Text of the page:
This article contains major spoilers from the Westworld Season 3 premiere. You can find our spoiler-free review here.
In a land where artificial intelligence is God, the man who distrusts technology could be called a heretic. This might be the best way to describe Aaron Paul’s Caleb, Westworld Season 3’s major new cast addition.
Introduced as a man suffering on the inside and out after some only hinted at trauma during wartime, Paul’s Caleb is a stoic representation of crime and the end results of a future literally planned by the data mined from the phone in your pocket. Also more than Dolores, Bernard, or whoever is inhabiting Charlotte’s robo-clone body these days, Caleb is the one to truly give us a hard look at what Westworld’s cynical future has become.
Early in the first episode, we spend a day-in-the-life with Caleb and get to experience “better living through technology” and all that represents. Probably the most intriguing futurist element for viewers though is his conversations with “Francis,” an artificial intelligent approximation of an old friend. Near the top of the hour, Caleb’s therapist reveals he doesn’t have the patience to actually talk through a “talking cure” with his patients. Rather he does the bare minimum before pawning them off on an app on their phone.
When “Francis” (or Faux-Francis) first calls Caleb, the quiet man walks him through his day-to-day. He lays fiber during the day with co-worker, George, a literal robot who visibly depresses Caleb despite his protestations of otherwise; Caleb also visits his dementia-addled mother in the hospital where she doesn’t remember him; at night, he indulges a “night shift” that even audio app Francis seems to be aware of—Caleb commits small-time crimes.
In one of the episode’s most curious dystopian twists, it appears if you want to be a criminal there’s an app for that. Humorously, the name of it is RICO, which appears to be a reference to the federal Racketeer and Corrupt Organizations Act (RICO), which was written in 1970 to fight organized crime. It also not-so-coincidentally featured prominently in The Dark Knight, which Jonathan Nolan co-wrote. In the future though, it seems to almost nihilistically been co-opted as a cynical name for criminal “contractors” taking jobs like they’re Uber drivers. The app even has a moving logo that looks like the stars of Spring Breakers.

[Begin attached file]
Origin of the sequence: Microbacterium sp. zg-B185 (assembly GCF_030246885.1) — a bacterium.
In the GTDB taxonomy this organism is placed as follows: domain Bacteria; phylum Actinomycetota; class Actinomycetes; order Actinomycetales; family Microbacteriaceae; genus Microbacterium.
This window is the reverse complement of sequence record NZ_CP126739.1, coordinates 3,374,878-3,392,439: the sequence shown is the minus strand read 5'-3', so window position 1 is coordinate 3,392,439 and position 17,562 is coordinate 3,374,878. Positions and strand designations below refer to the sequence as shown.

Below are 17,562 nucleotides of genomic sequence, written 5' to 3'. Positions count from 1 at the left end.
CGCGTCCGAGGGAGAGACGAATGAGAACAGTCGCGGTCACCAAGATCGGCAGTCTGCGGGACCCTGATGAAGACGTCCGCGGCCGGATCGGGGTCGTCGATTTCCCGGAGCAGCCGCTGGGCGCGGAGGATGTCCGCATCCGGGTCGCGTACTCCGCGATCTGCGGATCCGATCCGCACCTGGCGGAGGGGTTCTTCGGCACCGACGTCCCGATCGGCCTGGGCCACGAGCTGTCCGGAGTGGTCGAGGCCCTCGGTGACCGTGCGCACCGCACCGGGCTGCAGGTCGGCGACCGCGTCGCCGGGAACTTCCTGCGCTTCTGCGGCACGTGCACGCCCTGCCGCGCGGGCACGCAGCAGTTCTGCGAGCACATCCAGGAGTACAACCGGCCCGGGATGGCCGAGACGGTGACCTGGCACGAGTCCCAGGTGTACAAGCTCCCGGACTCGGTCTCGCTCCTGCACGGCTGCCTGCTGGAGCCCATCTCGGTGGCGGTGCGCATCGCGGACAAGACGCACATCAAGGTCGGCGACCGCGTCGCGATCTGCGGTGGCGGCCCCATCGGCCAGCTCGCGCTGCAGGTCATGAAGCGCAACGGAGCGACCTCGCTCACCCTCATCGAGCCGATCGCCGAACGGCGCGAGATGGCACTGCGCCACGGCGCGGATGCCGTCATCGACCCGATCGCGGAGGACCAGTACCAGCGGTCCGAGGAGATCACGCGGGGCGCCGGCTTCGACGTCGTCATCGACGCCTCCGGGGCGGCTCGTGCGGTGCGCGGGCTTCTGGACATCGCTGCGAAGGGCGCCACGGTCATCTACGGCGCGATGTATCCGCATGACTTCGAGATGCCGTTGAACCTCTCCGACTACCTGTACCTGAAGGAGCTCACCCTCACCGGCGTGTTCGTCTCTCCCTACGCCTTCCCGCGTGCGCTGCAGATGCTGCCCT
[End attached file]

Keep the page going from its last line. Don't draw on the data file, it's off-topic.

With job offers designated by their distance—be it a smash and grab “1.5 [miles]” away or “redistributive justice” merely 3.4 blocks away—it is a future landscape where criminals set their own hours and possibly all go down together if they get pinched. Intriguingly, among the possible job types is “Personals,” which sounds dangerously close to murder in that “I Hear You Paint Houses” kind of euphemistic way. And as Caleb says repeatedly over tonight’s episode, “I don’t do personals.”
But these are just the means by which technology augments his life. Why it’s important to the episode is how it actually affects him. As we discover in Dolores’ parallel storyline, much of the modern world (at least in the U.S.) is automated by the civic planning data created by the Incite corporation’s Rehoboam AI machine. A literal giant orb sitting in a Los Angeles office building’s lobby, we haven’t seen many devices this ominously dystopian since HAL 9000. As the episode unspools, it is strongly implied that the machine maps out a system for all living individual societies presumably via data it’s mined through their interaction with technology. This is to say that in Westworld’s future, your life is being planned out for you by a computer studying everything you’ve ever clicked on, on the internet and everywhere you’ve gone on your GPS-tracked phone. Rosy, isn’t it?
All of which brings us back to Caleb. Despite a machine creating order based on our data, or at least creating recommendations that governments and other private businesses are likely paying for, the system is also rigged to keep folks like Paul’s character at the bottom. Hence his cynicism.